Chapter 13 bankruptcy is a debt relief option that is often often chosen by those who don't qualify for Chapter 7 bankruptcy via, for example, the bankruptcy means test.
The bankruptcy means test determines whether someone's income level is at or below the state median level based on family size. The means test is, in part, used ensure that those who qualify for Chapter 7 bankruptcy are those who would benefit from it the most.
Chapter 13 bankruptcy is a debt repayment option that has numerous benefits of its own for those who are eligible. For example, the automatic stay that comes with Chapter 13 bankruptcy is a legal action that can halt certain lawsuits brought against the filer, and it prevents debt collectors from continuing to pursue outstanding debts included in the bankruptcy. This can mean an end to harassing phone calls, letters and visits from debt collectors during the bankruptcy proceedings.
While there is no official Chapter 13 means test, you will need to meet certain requirements in order to file, such as having enough money to make regular payments to your bankruptcy trustee.
If you would like to learn more about Chapter 13 bankruptcy, or the bankruptcy means test, you may want to talk to one of our sponsoring bankruptcy attorneys. Get answers on if bankruptcy is right for you, and which type of bankruptcy you are eligible to file.
Filing bankruptcy may be a life changing experience. So get the facts before you may such a big decision.
To file for bankruptcy under Chapter 13, there are certain requirements, however there is no Chapter 13 means test, which exists for Chapter 7. Several of these requirements deal with previous bankruptcy filings, and limitations that result from past bankruptcies according to how long ago they were filed and what the outcome was.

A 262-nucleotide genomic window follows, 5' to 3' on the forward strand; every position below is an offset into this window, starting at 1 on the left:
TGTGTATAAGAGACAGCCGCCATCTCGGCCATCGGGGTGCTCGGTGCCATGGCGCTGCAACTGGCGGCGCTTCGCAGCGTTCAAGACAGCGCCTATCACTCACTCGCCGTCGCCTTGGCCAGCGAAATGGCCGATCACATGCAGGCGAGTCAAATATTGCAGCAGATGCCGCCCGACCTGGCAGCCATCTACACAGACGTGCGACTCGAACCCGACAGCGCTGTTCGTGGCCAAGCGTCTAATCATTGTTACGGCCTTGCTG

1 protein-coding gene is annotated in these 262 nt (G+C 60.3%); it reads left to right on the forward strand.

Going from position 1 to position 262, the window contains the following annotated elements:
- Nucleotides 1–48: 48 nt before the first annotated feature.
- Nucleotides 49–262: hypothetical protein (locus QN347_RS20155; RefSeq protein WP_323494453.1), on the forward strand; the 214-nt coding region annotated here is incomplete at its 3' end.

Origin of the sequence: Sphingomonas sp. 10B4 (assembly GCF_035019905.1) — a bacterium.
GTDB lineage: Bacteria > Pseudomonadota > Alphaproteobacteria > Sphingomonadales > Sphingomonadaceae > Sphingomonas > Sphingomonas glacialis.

Also, Chapter 13 requires you to make regular payments to a bankruptcy trustee, so you'll need some regular income. Chapter 13 takes your debts and combines and orders them. In some cases, they may be reduced or cleared. Then, you'll work with the court to create a repayment plan and you'll write a check to a trustee who will then handle your creditors and debts.
Other requirements include the completion of a credit counseling certificate. This course must be completed before filing for Chapter 13 bankruptcy. There are also limits on the amount of debt that someone has before they can file for Chapter 13 bankruptcy.
The law puts a limit on the amount of debt that is eligible. This debt is in the area of $336,900 for unsecured debt that isn't backed by physical property, and $1,010,650 for secured debts like car loans and home mortgages that are associated with collateral.
If you want to learn more about qualifying for bankruptcy protection, speak with a local Chapter 13 lawyer. A lawyer may answer all of your questions about filing and help you make an educated choice about what's best for your future.
You can get a free case evaluation with a Chapter 13 lawyer near you when you complete the free form on this page.
Laws may have changed since our last update. This is for informational purposes only and is not legal advice. For legal advice on your particular situation, speak to a local attorney.
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